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Norman Lear and ‘One Day at a Time’ Showrunners Talk #MeToo, Trump and Tackling Taboos

Norman Lear sits down with Gloria Calderon Kellett and Mike Royce, the showrunners of his Netflix comedy series 'One Day at a Time,' for a conversation about how comedy has changed and how to make a topical show.

Brett Kavanaugh’s Supreme Court fate is hours from being sealed when television icon Norman Lear gathers with his One Day at a Time showrunners Gloria Calderon Kellett and Mike Royce on a crisp fall morning in Boston.

Having spent a six-decade career infusing political debate into his collection of sitcom classics, from Good Times to All in the Family, the 96-year-old would love to do the same with the ferocious judicial battle gripping the country — just as he would with whatever controversy Donald Trump is stirring up that week. But like so much else about the industry since Lear got his start in the 1950s, the way in which viewers consume content has changed dramatically, as has the way stories are told.

“We can be topical but not timely,” explains Calderon Kellett, 43, of their critically adored Netflix collaboration. While all 13 scripts for the Latinx revival’s forthcoming third season already are written, they won’t be available for viewing until early 2019. “You can’t deal with Kavanaugh,” says Lear with some frustration, “or even talk about Trump because we don’t know between now and February whether he’ll even be president.”

The trio’s wide-ranging conversation extends to the impact of #MeToo, nine-figure overall deals and the benefits (and burden) of adapting the work of a legend. “When we first started, we were definitely like, ‘Are we tarnishing the Norman Lear brand?'” says Calderon Kellett, as Royce, 54, nods in agreement. For Royce, it was the first season’s fifth episode, which focused on immigration, that had him most anxious: “You don’t want to do a pale imitation of what Norman used to do.”

A lot has changed in America since the series was sold, much to the detriment of the U.S. Latinx population. How has the show’s role changed in response to that?

Calderon Kellett The show’s role is still to be honest. Right now, there’s us and Jane the Virgin — so, not a lot of representation for us. I like that this show stands as a positive role model for Latinx people. I’d love to make flawed people with addiction or an antihero kind of role, but we don’t want to put that out first thing.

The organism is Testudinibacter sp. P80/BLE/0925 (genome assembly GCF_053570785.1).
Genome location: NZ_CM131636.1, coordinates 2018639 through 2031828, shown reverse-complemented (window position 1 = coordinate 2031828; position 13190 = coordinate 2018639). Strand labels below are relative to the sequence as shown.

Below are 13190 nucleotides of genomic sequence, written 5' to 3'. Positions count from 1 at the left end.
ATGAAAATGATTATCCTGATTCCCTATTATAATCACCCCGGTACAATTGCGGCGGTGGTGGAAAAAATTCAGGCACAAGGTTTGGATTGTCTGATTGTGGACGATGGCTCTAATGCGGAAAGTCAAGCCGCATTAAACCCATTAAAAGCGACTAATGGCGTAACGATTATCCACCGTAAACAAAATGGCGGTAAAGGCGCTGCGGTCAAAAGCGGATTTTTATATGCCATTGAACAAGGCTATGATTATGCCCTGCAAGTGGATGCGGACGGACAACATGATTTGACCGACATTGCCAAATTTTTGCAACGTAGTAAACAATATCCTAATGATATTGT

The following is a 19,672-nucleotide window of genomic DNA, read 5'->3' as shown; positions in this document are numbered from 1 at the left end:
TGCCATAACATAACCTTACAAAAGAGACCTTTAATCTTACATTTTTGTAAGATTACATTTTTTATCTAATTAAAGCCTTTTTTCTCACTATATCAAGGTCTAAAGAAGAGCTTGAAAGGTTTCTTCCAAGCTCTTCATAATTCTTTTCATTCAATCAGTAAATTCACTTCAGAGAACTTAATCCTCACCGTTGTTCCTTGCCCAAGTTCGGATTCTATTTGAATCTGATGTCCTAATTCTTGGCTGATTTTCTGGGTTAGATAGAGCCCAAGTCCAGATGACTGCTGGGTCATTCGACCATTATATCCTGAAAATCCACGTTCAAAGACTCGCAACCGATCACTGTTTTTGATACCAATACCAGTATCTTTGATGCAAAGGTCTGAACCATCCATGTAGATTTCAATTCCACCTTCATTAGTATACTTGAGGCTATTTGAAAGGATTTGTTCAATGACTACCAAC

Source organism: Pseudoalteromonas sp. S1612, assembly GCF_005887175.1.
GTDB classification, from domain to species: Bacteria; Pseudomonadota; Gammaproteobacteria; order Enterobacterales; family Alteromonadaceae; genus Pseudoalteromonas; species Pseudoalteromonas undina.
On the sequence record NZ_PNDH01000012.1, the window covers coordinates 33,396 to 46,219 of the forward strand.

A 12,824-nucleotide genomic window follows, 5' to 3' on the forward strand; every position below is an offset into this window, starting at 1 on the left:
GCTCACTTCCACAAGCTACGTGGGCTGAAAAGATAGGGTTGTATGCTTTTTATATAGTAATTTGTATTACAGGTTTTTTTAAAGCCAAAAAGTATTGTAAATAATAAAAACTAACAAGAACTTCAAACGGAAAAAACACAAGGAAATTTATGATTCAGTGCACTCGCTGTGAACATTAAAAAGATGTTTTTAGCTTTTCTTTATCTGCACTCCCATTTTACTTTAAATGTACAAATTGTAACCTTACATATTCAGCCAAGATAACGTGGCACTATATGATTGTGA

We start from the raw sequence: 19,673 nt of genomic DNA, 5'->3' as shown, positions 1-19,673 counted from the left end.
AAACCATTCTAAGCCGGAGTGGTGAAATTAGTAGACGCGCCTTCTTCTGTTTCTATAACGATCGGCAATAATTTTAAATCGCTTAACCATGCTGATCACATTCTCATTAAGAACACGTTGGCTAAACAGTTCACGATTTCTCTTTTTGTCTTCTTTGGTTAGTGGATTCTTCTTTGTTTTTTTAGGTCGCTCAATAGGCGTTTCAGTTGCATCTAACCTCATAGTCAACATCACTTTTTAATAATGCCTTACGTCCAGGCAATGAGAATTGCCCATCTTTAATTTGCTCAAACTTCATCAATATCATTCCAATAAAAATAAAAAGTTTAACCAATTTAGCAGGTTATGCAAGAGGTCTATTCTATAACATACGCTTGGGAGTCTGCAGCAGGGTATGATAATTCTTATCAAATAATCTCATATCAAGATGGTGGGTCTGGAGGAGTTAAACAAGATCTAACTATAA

Norman, as you’ve seen the political and social culture change over the years, how have the stories considered taboo changed?

Lear People tell me you’d never get All in the Family on the air again. By the same token, I see things on where it seems to me all subjects are open now.

Calderon Kellett Well, cable and streaming, certainly. Network is [different]. Norman told us about CBS wanting to do a retrospective of his work and there were episodes he wanted to show that Standards and Practices wouldn’t allow — and it [originally] aired on their network!

Lear Yes, 25 years before. It’s happened many times.

Royce I’ve seen those episode recently and there are words and situations that they wouldn’t allow now.

Such as?

Lear Dealing seriously with abortion. And I did a show called The Powers That Be [in 1992], and they yanked it because the stuff that’s happening on shows right now — the secretary sleeping with the guy who was going to run for the president — was too tough then.

You mentioned abortion. It’s been 46 years since Maude‘s abortion episode …

Lear Holy shit. (Laughter.)

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Now, a woman’s right to choose is under threat again. Did you ever think that we’d be here now?

Lear My God, no. I can’t believe how we go forward and back again on this issue. The LGBT issue is the only one that has constantly moved forward.

How do you balance the need to be timely with wanting to make something that doesn’t have an expiration date, especially on Netflix?

Lear That’s the toughest thing they deal with. The shows they just finished won’t go on the air until February. How timely can you be? I find it frustrating. It inhibits what you can deal with.

Calderon Kellett We can’t do a ripped-from-the-head­lines.

Lear It has more to do with the human condition than the headline. 

Calderon Kellett The unfortunate thing about women’s rights, immigrant rights and the rights of the LGBTQ community, etc., is that the change is not happening fast enough. We have an episode that deals with #MeToo issues in season three. That was a conversation where we were like, “Is it going to be too late?” And all the women were like, “Uh, we think it’s still going be a problem in 2019, sadly.”